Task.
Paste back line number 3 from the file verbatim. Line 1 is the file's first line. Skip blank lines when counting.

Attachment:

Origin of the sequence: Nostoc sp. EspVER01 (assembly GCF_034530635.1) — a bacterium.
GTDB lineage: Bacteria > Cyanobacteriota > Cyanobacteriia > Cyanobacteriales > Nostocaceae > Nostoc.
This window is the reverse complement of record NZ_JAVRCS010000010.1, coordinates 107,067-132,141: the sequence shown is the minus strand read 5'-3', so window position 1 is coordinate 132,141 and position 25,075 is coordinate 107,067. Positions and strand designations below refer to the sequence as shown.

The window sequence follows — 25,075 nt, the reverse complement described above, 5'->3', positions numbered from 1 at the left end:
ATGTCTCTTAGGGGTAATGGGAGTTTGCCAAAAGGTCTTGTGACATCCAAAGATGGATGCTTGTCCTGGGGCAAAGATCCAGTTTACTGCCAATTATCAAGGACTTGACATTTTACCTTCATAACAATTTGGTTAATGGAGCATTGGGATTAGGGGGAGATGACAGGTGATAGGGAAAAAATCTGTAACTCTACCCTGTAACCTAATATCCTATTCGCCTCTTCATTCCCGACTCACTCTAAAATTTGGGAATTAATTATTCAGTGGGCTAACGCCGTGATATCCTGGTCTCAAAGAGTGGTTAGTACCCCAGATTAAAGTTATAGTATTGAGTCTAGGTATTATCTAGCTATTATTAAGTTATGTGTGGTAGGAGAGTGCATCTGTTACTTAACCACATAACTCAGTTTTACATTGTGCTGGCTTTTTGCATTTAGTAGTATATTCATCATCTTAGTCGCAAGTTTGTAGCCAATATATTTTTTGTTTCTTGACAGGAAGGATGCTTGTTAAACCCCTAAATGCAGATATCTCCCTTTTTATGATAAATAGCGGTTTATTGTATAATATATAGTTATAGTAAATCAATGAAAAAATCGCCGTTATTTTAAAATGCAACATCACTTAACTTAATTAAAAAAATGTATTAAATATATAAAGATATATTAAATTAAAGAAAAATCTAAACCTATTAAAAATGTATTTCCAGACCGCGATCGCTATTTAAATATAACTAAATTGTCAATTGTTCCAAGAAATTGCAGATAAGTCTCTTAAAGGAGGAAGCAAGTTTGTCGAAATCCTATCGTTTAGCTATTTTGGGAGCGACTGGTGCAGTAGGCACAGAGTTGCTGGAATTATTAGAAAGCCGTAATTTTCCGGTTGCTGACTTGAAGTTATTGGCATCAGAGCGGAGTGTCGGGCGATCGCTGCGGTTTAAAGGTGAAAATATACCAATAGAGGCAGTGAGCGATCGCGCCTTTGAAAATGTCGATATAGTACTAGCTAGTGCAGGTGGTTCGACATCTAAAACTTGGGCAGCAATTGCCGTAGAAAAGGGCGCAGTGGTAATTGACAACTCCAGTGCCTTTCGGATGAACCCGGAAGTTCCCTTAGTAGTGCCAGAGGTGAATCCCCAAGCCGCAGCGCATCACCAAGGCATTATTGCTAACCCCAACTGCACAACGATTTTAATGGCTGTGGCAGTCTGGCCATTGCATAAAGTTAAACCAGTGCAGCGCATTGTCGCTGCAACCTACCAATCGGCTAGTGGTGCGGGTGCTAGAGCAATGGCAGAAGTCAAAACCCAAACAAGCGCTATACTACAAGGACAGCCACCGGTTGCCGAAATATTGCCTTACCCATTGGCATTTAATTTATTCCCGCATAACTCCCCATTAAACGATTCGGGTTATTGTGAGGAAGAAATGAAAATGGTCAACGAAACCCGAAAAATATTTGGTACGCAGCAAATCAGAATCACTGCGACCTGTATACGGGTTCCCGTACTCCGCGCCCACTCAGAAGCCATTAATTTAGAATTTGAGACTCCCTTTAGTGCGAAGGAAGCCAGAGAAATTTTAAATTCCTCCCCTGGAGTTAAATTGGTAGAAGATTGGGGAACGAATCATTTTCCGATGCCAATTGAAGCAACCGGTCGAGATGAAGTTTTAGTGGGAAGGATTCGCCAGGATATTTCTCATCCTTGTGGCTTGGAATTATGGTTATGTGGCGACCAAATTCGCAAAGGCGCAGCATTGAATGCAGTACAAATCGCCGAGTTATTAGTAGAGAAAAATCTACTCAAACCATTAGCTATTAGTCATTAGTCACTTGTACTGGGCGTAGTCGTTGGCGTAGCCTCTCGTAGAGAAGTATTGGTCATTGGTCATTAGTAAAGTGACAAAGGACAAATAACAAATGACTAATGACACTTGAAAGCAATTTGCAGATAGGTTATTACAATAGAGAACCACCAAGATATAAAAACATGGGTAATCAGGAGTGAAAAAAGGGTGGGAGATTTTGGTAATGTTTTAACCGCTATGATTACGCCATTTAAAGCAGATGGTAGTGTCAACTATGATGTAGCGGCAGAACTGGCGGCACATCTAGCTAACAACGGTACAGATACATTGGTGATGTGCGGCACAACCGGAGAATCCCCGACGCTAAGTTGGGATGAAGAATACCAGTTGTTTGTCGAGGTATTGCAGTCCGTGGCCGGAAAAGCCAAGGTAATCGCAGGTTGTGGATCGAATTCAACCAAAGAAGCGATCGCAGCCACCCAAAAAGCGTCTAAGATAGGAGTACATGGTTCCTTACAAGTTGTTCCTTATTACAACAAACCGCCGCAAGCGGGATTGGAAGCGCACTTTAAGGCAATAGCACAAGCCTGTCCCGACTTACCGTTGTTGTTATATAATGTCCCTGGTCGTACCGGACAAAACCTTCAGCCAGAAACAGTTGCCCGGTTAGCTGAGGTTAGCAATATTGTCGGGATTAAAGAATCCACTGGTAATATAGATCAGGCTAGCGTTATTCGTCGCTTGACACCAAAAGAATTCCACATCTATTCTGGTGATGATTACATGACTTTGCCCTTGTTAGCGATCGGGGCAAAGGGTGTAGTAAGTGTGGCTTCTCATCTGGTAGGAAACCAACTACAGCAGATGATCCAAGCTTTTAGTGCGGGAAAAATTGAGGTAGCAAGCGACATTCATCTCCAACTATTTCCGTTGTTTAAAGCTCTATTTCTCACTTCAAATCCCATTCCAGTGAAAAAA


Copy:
This window is the reverse complement of record NZ_JAVRCS010000010.1, coordinates 107,067-132,141: the sequence shown is the minus strand read 5'-3', so window position 1 is coordinate 132,141 and position 25,075 is coordinate 107,067. Positions and strand designations below refer to the sequence as shown.